What this says for us as human being, is our realm of experience is the context for all of it - not like some kind of intellectual laboratory in which all of it can be poked, prodded, scrutinized, examined, even what we colloquially refer to as "thought about", but rather like its home  ie its milieu  in which it resides, in which it lives, in which it exists, in which it occurs, in which it shows up  (henceforth manifesting Werner's latter day distinction "the showing"). Now that's  profound.

<aside>

By the way no, that's not a typo: I do mean "human being" not "human beings".

"Human being" is what we really are collectively, together as one. So in this context, saying "human beings" instead, would create unnecessary division, a distraction actually.

"There is only one!" (as the Highlander may have bellowed).

<un-aside>

In this group of essays of reflections of God, this model allows for at least two possible views of God. Be careful: I say "possible  views of God" and not "the truth  about God" because transformationally  (now that's  a great word: I'll buy it for a dollar), making something / anything  into "The Truth" not only vanquishes all its power, but even worse, it vanquishes all our  power. That doesn't mean I'm suggesting you dispense entirely with upholding what's true and what's false. That would be instigating some kind of moral, ethical, integral, and spiritual anarchy and chaos. What it does mean is I'm suggesting looking newly, taking into account our realm of experience is the context for all of it, then experimenting with this newly-looked-at realm of experience as the context for all of it, and seeing what shows up newly.

The first possible view of God which may show up newly, is given I'm the author of my experience, I could be God in my universe (having forgotten I could be, and now having remembered). The second possible view of God which may show up newly, is given I'm the author of my experience, I could be the space in which God shows up in my life (having forgotten I could be, and now having remembered). And if you examine both of these possible views closely, the difference between them starts to blur and fade until there's hardly any difference between them at all. So within the experiential space we are, we could either be God in our universe, or we could be the space in which God shows up in our lives, or we could be both.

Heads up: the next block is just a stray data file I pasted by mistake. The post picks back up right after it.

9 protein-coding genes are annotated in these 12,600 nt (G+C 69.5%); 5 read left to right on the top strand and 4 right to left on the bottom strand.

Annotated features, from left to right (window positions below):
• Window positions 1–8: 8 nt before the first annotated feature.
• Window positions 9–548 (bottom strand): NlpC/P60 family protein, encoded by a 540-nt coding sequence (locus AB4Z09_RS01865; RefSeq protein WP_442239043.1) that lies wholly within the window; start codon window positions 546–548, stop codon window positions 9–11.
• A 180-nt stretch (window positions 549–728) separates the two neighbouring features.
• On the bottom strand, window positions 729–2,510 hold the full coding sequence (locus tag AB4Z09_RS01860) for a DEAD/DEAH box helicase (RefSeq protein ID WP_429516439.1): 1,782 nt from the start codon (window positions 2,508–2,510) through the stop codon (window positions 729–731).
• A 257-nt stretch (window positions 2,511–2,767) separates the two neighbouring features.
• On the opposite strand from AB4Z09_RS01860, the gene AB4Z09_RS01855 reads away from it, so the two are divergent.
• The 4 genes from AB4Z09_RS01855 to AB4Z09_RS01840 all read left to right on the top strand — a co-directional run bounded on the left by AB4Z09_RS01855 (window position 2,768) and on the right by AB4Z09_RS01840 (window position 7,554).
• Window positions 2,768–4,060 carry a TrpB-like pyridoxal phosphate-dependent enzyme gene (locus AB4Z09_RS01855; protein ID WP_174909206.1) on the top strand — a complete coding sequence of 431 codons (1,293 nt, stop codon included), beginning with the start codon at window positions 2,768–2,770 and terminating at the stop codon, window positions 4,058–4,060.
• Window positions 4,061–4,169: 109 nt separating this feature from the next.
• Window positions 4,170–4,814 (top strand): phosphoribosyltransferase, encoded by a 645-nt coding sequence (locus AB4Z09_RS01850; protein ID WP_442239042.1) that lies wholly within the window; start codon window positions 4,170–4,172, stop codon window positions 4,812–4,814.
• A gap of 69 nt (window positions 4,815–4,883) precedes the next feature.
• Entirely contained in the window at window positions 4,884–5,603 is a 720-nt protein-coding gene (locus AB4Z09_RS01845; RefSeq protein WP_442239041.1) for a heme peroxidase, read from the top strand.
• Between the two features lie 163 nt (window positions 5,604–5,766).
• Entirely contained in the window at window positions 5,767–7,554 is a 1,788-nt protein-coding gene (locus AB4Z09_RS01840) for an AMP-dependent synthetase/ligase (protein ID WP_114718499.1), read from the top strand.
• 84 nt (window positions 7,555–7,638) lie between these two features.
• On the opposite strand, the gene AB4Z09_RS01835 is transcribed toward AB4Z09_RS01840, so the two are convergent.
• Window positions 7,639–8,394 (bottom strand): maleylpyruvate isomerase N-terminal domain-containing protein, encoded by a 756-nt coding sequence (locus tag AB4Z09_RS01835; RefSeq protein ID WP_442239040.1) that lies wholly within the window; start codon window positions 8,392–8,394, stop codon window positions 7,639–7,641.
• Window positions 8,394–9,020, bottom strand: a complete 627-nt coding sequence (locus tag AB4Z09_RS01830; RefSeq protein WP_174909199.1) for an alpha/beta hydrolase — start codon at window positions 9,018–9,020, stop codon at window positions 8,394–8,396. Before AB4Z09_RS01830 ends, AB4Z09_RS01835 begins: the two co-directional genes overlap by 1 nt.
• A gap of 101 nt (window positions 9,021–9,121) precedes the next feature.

I'll buy both for a dollar.

Artwork by The United States Mint

Collage by Laurence Platt

Napa Valley, California, USA
"One Dollar"


Postscript:

In any conversation about Werner's work and its component ideas and experiences (ie particularly  about it's component experiences), it's almost inevitable (at least some of the time) that the conversation will devolve into a philosophical argument or debate in which the most powerful possibilities which come from Werner's work will be diminished by comparing them to something which sounds both similar and familiar.

Philosophical argument and debate aren't the best Petri dishes  in which Werner's work, transformation, possibility, and personal experience can be crafted and brought forth. While there's certainly nothing wrong with noticing similarities between the abstracts of Werner's work and classic philosophy, any belaboring of similarities (and differences, for that matter) will just get in the way of bringing forth authentic, genuine, real, thrilling  transformation.

In this regard it should be noted that what this essay brings forth in distinguishing the experiential space we are, is not solipsism. If you're going to be sharing this aspect of Werner's work, you should at least be prepared for it to be heard  as solipsism, and for you to be heard as a solipsist.

It isn't. And you aren't. Yet solipsism is worth knowing something about so you can be diligent in your response to arguments or debates that "the experiential space we are" sounds like solipsism. The reality is Werner's work recontextualizes  (I love that word) solipsism.

From the Cambridge International Dictionary:

<quote>

Definition
solipsism


noun
the belief that only your own experiences and existence can be known

<unquote>

For a fuller discussion of what solipsism is (and of what it isn't), and of what the various degrees of solipsistic philosophy encompass, Wikipedia has good coverage - at least as a starting point. For Wikipedia's coverage, click here.